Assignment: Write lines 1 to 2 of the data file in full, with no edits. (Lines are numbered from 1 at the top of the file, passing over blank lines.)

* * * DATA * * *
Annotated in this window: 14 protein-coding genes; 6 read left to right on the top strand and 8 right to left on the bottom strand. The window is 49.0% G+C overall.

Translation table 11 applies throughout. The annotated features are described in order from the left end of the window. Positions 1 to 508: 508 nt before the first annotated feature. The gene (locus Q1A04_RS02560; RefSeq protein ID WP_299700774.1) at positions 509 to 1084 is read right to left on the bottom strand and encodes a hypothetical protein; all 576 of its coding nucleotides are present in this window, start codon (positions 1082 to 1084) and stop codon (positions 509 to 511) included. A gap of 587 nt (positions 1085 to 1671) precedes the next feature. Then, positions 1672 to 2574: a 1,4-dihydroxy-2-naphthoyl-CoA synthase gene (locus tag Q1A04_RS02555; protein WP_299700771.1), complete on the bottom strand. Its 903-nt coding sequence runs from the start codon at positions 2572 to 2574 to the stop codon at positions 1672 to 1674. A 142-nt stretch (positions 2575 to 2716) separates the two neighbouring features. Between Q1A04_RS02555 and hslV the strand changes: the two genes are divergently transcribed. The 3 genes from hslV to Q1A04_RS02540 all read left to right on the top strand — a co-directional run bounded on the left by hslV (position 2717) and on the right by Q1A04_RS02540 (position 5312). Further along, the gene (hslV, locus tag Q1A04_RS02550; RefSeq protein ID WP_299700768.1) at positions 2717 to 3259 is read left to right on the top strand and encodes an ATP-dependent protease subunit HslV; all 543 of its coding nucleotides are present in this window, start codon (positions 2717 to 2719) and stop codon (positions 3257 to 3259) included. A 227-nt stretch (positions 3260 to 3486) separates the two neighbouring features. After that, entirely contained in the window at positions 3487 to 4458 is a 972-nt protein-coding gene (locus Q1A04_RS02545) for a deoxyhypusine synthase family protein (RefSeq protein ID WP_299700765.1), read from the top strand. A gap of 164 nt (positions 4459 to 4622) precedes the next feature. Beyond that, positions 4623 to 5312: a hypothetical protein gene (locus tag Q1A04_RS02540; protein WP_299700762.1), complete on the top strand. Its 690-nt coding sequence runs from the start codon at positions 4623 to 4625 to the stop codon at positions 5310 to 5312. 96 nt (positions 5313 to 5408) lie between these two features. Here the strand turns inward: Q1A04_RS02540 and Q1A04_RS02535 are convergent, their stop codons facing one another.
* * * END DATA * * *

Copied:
Annotated in this window: 14 protein-coding genes; 6 read left to right on the top strand and 8 right to left on the bottom strand. The window is 49.0% G+C overall.

Translation table 11 applies throughout. The annotated features are described in order from the left end of the window. Positions 1 to 508: 508 nt before the first annotated feature. The gene (locus Q1A04_RS02560; RefSeq protein ID WP_299700774.1) at positions 509 to 1084 is read right to left on the bottom strand and encodes a hypothetical protein; all 576 of its coding nucleotides are present in this window, start codon (positions 1082 to 1084) and stop codon (positions 509 to 511) included. A gap of 587 nt (positions 1085 to 1671) precedes the next feature. Then, positions 1672 to 2574: a 1,4-dihydroxy-2-naphthoyl-CoA synthase gene (locus tag Q1A04_RS02555; protein WP_299700771.1), complete on the bottom strand. Its 903-nt coding sequence runs from the start codon at positions 2572 to 2574 to the stop codon at positions 1672 to 1674. A 142-nt stretch (positions 2575 to 2716) separates the two neighbouring features. Between Q1A04_RS02555 and hslV the strand changes: the two genes are divergently transcribed. The 3 genes from hslV to Q1A04_RS02540 all read left to right on the top strand — a co-directional run bounded on the left by hslV (position 2717) and on the right by Q1A04_RS02540 (position 5312). Further along, the gene (hslV, locus tag Q1A04_RS02550; RefSeq protein ID WP_299700768.1) at positions 2717 to 3259 is read left to right on the top strand and encodes an ATP-dependent protease subunit HslV; all 543 of its coding nucleotides are present in this window, start codon (positions 2717 to 2719) and stop codon (positions 3257 to 3259) included. A 227-nt stretch (positions 3260 to 3486) separates the two neighbouring features. After that, entirely contained in the window at positions 3487 to 4458 is a 972-nt protein-coding gene (locus Q1A04_RS02545) for a deoxyhypusine synthase family protein (RefSeq protein ID WP_299700765.1), read from the top strand. A gap of 164 nt (positions 4459 to 4622) precedes the next feature. Beyond that, positions 4623 to 5312: a hypothetical protein gene (locus tag Q1A04_RS02540; protein WP_299700762.1), complete on the top strand. Its 690-nt coding sequence runs from the start codon at positions 4623 to 4625 to the stop codon at positions 5310 to 5312. 96 nt (positions 5313 to 5408) lie between these two features. Here the strand turns inward: Q1A04_RS02540 and Q1A04_RS02535 are convergent, their stop codons facing one another.